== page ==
This Texas law was created to address specific crimes committed during sporting events or when a perpetrator attacks athletes in retaliation of their performance. It's often referred to as the "sports fan" clause and offers protection for athletes against spectators who might be angry or disappointed during a sporting event. It also includes gamblers who have lost money.
Being convicted of a Class B misdemeanor could see a maximum penalty of $2,000 in fines and six months in prison.
Class A Misdemeanor Assault
An assault leading to physical harm is called a Class A misdemeanor, at minimum. Suppose someone gets accused of verbally insulting or physically attacking a disabled individual or an elderly person. In that case, this is called a Class C assault, but the perpetrator also receives a Class A misdemeanor charge. This can result in fines of $4,000 and prison sentences of up to one year.
Third-degree Felony Assault
If one intentionally or knowingly causes physical harm to another, it's a Class A misdemeanor. However, if it's directed toward a specific type of party, it could become a felony charge (third-degree felony).
Physically harming a dating partner, family member, or roommate could easily escalate to a felony from a misdemeanor. Likewise, if the person has past convictions of assault for family members, people they dated, or others living in the household, regardless of the state in which it happened, they could face third-degree felony assault charges.
Aggravated Assault (Bodily Injury) vs. Simple Assault
Most of the cases talked about already are simple assaults. In these situations, simple assault requires the reckless, knowing, or intentional harm of another person by threatening them, using offensive physical contact, and more. Sexual assault is one of these and does not always include bodily injury.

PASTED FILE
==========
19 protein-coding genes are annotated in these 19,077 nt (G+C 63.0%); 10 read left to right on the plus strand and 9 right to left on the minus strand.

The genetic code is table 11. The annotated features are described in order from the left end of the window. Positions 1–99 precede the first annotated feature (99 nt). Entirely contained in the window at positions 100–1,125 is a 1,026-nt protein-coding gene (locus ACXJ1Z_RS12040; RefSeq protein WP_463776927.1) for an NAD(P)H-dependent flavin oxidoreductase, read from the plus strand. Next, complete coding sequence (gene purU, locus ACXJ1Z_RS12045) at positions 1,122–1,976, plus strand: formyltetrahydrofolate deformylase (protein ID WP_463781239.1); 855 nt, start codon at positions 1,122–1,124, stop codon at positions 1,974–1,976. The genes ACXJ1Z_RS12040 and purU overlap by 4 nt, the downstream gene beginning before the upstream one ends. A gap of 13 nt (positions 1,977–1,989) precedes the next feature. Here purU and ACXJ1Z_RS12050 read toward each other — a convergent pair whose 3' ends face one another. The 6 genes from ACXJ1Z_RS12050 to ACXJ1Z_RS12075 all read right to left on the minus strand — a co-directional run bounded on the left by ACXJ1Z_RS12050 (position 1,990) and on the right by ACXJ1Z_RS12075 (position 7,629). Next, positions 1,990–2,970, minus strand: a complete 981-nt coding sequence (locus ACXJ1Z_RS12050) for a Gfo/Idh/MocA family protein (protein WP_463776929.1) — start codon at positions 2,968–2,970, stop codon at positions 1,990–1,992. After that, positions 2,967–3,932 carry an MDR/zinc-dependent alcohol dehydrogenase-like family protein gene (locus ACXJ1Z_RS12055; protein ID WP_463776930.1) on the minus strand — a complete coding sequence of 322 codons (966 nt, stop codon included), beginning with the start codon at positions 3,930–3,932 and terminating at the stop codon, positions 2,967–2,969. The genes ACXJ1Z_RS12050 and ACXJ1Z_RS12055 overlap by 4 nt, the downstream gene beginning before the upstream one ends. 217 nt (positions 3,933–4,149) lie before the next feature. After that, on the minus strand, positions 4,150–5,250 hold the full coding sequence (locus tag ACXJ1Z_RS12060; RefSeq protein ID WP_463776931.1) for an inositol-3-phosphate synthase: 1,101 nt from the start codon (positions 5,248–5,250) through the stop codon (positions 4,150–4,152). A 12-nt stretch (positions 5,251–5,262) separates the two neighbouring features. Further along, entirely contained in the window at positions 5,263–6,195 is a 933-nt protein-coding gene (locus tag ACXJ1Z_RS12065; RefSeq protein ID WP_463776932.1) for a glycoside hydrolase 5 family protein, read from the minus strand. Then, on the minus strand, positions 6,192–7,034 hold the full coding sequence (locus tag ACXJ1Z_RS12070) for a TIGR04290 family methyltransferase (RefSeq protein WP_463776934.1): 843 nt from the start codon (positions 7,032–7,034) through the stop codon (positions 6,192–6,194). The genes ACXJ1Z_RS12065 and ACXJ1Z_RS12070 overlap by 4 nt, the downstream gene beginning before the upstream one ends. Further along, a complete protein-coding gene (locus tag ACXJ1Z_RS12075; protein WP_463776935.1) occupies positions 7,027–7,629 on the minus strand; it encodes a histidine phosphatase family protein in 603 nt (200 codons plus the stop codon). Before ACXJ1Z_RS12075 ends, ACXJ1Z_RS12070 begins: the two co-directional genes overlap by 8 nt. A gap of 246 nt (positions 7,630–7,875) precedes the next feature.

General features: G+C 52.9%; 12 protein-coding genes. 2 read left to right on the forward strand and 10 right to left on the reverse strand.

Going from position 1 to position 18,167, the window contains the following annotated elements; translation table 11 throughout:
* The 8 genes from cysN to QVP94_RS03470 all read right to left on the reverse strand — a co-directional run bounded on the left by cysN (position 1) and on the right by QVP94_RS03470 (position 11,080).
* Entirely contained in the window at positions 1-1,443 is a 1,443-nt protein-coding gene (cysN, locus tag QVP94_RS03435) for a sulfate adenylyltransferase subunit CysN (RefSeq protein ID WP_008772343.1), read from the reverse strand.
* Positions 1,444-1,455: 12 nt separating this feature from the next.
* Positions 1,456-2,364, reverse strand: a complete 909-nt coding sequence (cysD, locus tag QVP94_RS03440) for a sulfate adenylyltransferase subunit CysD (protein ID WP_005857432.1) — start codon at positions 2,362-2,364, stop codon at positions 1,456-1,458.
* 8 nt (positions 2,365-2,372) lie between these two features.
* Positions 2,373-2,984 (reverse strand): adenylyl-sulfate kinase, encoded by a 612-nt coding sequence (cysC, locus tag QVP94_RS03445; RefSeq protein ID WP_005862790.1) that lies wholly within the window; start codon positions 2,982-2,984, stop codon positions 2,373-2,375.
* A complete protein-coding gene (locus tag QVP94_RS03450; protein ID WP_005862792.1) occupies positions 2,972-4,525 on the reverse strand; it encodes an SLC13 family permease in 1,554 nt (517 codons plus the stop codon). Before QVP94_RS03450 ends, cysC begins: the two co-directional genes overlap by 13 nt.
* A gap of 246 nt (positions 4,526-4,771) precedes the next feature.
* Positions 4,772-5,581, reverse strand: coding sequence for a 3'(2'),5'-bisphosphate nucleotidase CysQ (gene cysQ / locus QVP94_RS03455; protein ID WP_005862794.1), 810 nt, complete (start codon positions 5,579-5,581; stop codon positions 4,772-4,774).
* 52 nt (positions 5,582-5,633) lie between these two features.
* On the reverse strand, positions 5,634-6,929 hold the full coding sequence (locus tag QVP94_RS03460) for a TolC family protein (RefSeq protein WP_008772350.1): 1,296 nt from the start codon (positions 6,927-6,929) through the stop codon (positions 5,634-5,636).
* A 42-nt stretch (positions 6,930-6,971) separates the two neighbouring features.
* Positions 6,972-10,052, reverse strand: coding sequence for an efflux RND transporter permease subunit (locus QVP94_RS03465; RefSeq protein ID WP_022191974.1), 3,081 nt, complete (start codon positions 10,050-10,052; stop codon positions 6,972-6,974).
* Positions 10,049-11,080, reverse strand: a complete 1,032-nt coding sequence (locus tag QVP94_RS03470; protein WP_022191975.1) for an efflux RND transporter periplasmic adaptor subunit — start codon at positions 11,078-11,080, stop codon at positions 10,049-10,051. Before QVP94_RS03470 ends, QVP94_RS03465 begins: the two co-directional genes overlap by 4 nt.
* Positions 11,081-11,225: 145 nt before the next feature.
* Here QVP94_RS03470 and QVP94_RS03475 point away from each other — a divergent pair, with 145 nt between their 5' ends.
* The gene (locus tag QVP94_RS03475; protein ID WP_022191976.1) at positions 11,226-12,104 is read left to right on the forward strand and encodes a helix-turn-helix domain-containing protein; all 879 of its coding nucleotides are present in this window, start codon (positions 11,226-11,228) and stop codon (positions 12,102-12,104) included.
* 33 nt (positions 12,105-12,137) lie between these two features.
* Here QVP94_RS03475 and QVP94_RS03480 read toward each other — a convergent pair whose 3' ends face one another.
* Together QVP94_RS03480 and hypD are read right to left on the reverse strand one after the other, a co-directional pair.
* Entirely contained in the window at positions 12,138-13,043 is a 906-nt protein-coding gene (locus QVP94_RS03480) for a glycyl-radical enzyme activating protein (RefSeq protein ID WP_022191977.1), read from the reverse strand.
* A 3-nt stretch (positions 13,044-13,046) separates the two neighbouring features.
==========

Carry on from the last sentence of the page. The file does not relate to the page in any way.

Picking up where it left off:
Simple assault charges are generally lighter than aggravated assault charges.
On the other hand, aggravated assault involves similar actions. However, the primary difference here is that those actions cause serious bodily harm or involve using or displaying a deadly weapon. Aggravated assault will always be a second-degree felony, at least. Many times, the degree is determined by the victim and their bodily injury issues and other factors.
First-degree Felony Assault
A first-degree felony is the highest level of felony assault and has the highest severity in Texas. An aggravated assault charge could be a first-degree felony if it's committed against household residents, dating partners, or family members. However, bodily harm must be involved. Likewise, this holds true if the accused person has a history of such convictions.
Second-degree Felony Assault
Most aggravated assault charges are considered second-degree felonies. The second-degree felony here will cover Class C misdemeanors involving the use of a deadly weapon or physical contact.
One could get a maximum punishment in the form of a $10,000 fine and two to 20 years in prison.
What Happens After Filing Assault Charges Against Someone in Texas?
After being arrested for assault in Texas, it's crucial to fully understand the legal process. This will prepare the accused for each step of the journey, which might help achieve a positive outcome.